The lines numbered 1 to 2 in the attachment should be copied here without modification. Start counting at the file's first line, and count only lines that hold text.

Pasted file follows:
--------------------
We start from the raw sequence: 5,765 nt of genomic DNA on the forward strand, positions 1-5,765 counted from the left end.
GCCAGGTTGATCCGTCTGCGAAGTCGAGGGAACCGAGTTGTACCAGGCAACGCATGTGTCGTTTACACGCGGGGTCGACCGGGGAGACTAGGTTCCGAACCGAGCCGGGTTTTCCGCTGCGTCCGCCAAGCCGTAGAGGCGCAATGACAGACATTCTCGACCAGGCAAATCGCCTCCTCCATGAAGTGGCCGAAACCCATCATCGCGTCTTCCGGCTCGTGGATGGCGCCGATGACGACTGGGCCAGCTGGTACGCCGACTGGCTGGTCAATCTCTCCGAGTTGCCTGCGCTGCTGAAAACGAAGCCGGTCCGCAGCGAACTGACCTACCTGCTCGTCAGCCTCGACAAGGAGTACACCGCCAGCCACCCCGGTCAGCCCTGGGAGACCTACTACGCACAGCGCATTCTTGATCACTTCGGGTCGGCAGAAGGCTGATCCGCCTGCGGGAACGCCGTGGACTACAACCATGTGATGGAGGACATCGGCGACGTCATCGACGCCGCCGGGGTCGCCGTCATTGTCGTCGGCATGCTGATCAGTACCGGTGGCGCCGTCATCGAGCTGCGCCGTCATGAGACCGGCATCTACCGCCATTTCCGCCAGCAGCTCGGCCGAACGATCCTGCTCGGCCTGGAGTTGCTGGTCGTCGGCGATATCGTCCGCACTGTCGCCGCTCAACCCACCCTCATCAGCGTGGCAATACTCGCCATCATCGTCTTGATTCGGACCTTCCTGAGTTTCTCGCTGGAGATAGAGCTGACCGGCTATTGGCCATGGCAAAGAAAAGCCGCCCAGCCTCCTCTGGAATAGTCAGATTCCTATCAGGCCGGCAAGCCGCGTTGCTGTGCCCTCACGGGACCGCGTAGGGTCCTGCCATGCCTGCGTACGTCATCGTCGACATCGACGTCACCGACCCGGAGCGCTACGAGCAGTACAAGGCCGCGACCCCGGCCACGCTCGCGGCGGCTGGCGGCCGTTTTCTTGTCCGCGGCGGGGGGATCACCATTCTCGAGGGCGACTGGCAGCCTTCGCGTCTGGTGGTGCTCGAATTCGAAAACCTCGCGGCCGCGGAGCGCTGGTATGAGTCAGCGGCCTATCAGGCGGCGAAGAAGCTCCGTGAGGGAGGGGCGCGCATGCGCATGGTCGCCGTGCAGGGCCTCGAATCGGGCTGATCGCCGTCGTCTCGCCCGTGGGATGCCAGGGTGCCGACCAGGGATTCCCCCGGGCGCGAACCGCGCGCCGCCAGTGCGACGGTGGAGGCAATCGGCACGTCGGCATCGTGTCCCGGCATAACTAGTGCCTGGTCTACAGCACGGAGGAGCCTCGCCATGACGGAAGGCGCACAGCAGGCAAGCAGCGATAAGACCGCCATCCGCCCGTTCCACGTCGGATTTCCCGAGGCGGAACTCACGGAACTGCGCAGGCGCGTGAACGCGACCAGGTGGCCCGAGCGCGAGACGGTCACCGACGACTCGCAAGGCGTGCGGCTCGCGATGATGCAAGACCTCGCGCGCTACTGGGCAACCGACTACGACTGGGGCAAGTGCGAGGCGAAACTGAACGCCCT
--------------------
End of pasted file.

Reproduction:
We start from the raw sequence: 5,765 nt of genomic DNA on the forward strand, positions 1-5,765 counted from the left end.
GCCAGGTTGATCCGTCTGCGAAGTCGAGGGAACCGAGTTGTACCAGGCAACGCATGTGTCGTTTACACGCGGGGTCGACCGGGGAGACTAGGTTCCGAACCGAGCCGGGTTTTCCGCTGCGTCCGCCAAGCCGTAGAGGCGCAATGACAGACATTCTCGACCAGGCAAATCGCCTCCTCCATGAAGTGGCCGAAACCCATCATCGCGTCTTCCGGCTCGTGGATGGCGCCGATGACGACTGGGCCAGCTGGTACGCCGACTGGCTGGTCAATCTCTCCGAGTTGCCTGCGCTGCTGAAAACGAAGCCGGTCCGCAGCGAACTGACCTACCTGCTCGTCAGCCTCGACAAGGAGTACACCGCCAGCCACCCCGGTCAGCCCTGGGAGACCTACTACGCACAGCGCATTCTTGATCACTTCGGGTCGGCAGAAGGCTGATCCGCCTGCGGGAACGCCGTGGACTACAACCATGTGATGGAGGACATCGGCGACGTCATCGACGCCGCCGGGGTCGCCGTCATTGTCGTCGGCATGCTGATCAGTACCGGTGGCGCCGTCATCGAGCTGCGCCGTCATGAGACCGGCATCTACCGCCATTTCCGCCAGCAGCTCGGCCGAACGATCCTGCTCGGCCTGGAGTTGCTGGTCGTCGGCGATATCGTCCGCACTGTCGCCGCTCAACCCACCCTCATCAGCGTGGCAATACTCGCCATCATCGTCTTGATTCGGACCTTCCTGAGTTTCTCGCTGGAGATAGAGCTGACCGGCTATTGGCCATGGCAAAGAAAAGCCGCCCAGCCTCCTCTGGAATAGTCAGATTCCTATCAGGCCGGCAAGCCGCGTTGCTGTGCCCTCACGGGACCGCGTAGGGTCCTGCCATGCCTGCGTACGTCATCGTCGACATCGACGTCACCGACCCGGAGCGCTACGAGCAGTACAAGGCCGCGACCCCGGCCACGCTCGCGGCGGCTGGCGGCCGTTTTCTTGTCCGCGGCGGGGGGATCACCATTCTCGAGGGCGACTGGCAGCCTTCGCGTCTGGTGGTGCTCGAATTCGAAAACCTCGCGGCCGCGGAGCGCTGGTATGAGTCAGCGGCCTATCAGGCGGCGAAGAAGCTCCGTGAGGGAGGGGCGCGCATGCGCATGGTCGCCGTGCAGGGCCTCGAATCGGGCTGATCGCCGTCGTCTCGCCCGTGGGATGCCAGGGTGCCGACCAGGGATTCCCCCGGGCGCGAACCGCGCGCCGCCAGTGCGACGGTGGAGGCAATCGGCACGTCGGCATCGTGTCCCGGCATAACTAGTGCCTGGTCTACAGCACGGAGGAGCCTCGCCATGACGGAAGGCGCACAGCAGGCAAGCAGCGATAAGACCGCCATCCGCCCGTTCCACGTCGGATTTCCCGAGGCGGAACTCACGGAACTGCGCAGGCGCGTGAACGCGACCAGGTGGCCCGAGCGCGAGACGGTCACCGACGACTCGCAAGGCGTGCGGCTCGCGATGATGCAAGACCTCGCGCGCTACTGGGCAACCGACTACGACTGGGGCAAGTGCGAGGCGAAACTGAACGCCCT